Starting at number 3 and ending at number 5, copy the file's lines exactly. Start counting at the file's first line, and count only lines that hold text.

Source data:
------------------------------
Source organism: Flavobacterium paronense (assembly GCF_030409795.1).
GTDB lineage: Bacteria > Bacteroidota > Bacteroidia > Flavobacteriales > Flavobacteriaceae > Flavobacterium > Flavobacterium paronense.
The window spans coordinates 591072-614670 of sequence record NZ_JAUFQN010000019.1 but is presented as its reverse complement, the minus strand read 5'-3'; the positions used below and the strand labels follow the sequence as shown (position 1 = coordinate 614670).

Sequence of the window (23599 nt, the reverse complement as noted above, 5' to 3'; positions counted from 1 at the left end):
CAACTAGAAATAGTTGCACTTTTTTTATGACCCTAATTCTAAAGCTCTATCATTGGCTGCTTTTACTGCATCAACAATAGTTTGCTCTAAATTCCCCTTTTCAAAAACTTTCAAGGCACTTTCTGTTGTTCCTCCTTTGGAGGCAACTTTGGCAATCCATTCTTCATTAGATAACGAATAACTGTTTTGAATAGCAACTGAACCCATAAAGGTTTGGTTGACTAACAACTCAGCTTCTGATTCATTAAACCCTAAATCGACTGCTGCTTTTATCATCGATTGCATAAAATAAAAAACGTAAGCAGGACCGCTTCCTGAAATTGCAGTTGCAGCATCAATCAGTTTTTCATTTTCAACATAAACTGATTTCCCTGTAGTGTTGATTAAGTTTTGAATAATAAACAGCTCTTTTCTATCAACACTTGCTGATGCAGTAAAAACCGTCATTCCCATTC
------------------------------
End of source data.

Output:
The window spans coordinates 591072-614670 of sequence record NZ_JAUFQN010000019.1 but is presented as its reverse complement, the minus strand read 5'-3'; the positions used below and the strand labels follow the sequence as shown (position 1 = coordinate 614670).

Sequence of the window (23599 nt, the reverse complement as noted above, 5' to 3'; positions counted from 1 at the left end):
CAACTAGAAATAGTTGCACTTTTTTTATGACCCTAATTCTAAAGCTCTATCATTGGCTGCTTTTACTGCATCAACAATAGTTTGCTCTAAATTCCCCTTTTCAAAAACTTTCAAGGCACTTTCTGTTGTTCCTCCTTTGGAGGCAACTTTGGCAATCCATTCTTCATTAGATAACGAATAACTGTTTTGAATAGCAACTGAACCCATAAAGGTTTGGTTGACTAACAACTCAGCTTCTGATTCATTAAACCCTAAATCGACTGCTGCTTTTATCATCGATTGCATAAAATAAAAAACGTAAGCAGGACCGCTTCCTGAAATTGCAGTTGCAGCATCAATCAGTTTTTCATTTTCAACATAAACTGATTTCCCTGTAGTGTTGATTAAGTTTTGAATAATAAACAGCTCTTTTCTATCAACACTTGCTGATGCAGTAAAAACCGTCATTCCCATTC